Gifted Students: Common Traits & Misconceptions

Instructor: Susan Nagelsen

Susan has directed the writing program in undergraduate colleges, taught in the writing and English departments, and criminal justice departments.

Gifted students bring a myriad of opportunities to their educational experience. They are from varying socio-economic backgrounds, and they often experience uneven growth in social, cognitive, and physical development. We will look at the truths and the misconceptions that surround the gifted student in the classroom.

What We Know About Gifted Students

The gifted student brings unique energy to the classroom, along with a wide variety of characteristics that often play a role in the efficacy of their education. Gifted students come from all cultural, socio-economic, and ethnic backgrounds.

It is critical to keep in mind that because gifted students often experience uneven development in key areas, such as the cognitive, social, and physical development. Therefore, we need to consider the whole student when formulating a game plan for their educational experience.

Gifted students can have wide and varied interests, or they can be extremely focused on one area of interest. They can be highly sensitive emotionally and learn material easily and quickly. We often see that students who are gifted have acquired language at an accelerated level for their age, and their vocabulary is stronger than what is considered age appropriate. These students often teach themselves to read and write while in preschool; their acquisition of basic skills is a strong suit.

When you are dealing with students who are gifted, it is not unusual to find that they have a sense of humor that is not typical for someone their age. In keeping with that level of sophistication, they may also be interested in political issues and concerned about social issues. It should come as no surprise that these students tend to present with a sense of justice that is highly sensitive.

With their vivid imagination, their tendency to ask questions that reach far below the surface, and their ability to tackle abstract concepts, it is no wonder that teaching gifted students requires you to be on your toes.

Myths and Misconceptions

There are many myths and misconceptions about the gifted student, especially when we look at the classroom setting. Often, this group of students is the most misunderstood in the education system.

Myth #1: Gifted Students Can Learn on Their Own

Many educators believe, for example, that gifted students can do just fine learning on their own because they are curious self-initiators.

The truth of the matter is, just as a pastry chef who is learning to make French macaroons needs the guiding hand of an experienced and accomplished pastry chef, a gifted student needs the guidance and direction a talented, engaged teacher can provide. It is true that gifted students have innate ability, but just like any ability, it needs to be fostered and developed in order to reach its potential.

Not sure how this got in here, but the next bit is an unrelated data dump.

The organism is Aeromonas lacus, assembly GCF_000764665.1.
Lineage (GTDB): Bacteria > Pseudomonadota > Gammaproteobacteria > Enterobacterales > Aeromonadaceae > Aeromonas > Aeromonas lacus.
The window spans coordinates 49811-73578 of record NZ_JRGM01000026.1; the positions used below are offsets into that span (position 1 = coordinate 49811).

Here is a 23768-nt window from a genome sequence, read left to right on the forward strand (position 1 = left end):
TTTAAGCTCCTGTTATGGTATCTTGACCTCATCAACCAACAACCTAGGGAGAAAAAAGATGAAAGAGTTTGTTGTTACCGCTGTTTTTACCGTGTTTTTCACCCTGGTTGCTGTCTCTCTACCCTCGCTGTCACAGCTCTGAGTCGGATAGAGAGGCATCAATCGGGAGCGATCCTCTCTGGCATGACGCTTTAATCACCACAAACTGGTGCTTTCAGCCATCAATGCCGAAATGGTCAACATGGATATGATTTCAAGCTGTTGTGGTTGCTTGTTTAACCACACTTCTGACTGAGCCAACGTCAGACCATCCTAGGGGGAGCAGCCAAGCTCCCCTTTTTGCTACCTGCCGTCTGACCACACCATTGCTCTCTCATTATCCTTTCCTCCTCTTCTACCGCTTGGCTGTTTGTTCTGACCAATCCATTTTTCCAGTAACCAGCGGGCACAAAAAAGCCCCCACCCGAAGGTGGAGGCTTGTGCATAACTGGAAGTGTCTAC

Myth #2: Gifted Students Know All the Answers

Some people assume that gifted and talented students know all the answers to the questions asked in class.

While this group of students is incredibly able, we have come to realize that they will frequently only engage with material that they find interesting. If the material is boring to them, then the gifted student will not make much effort to learn what is being presented. The challenge this presents for the teacher is one of awareness. It is important to pay close attention to the questions the student is asking to ascertain which subjects are naturally engaging and which ones are not. You will need to help the gifted student learn to find engagement in topics they don't initially find interesting. This can often be a challenge.

Myth #3: Gifted Students Are Easier to Teach

Many people think that gifted students are easier to teach than mainstream students. Because they have issues with authority, and their ability to 'turn off' and 'tune out' when they think something is boring is finely tuned, teaching these students means you have to work harder. You may have to present concepts in as many different ways as you have students. You will need to be flexible and willing to change your methods on the fly to meet the needs of these gifted students.

Myth #4: Gifted Students Are Always Happy and Popular

Of course, many gifted students are happy and popular and thrive in the school environment, but sadly, this is not the case for all. Some gifted students do not share their classmates' interests, and they are often left out and alone. In this case, school becomes a place of torment rather than enjoyment. Gifted students may view the world differently than their classmates, causing school to be a tough row to hoe.

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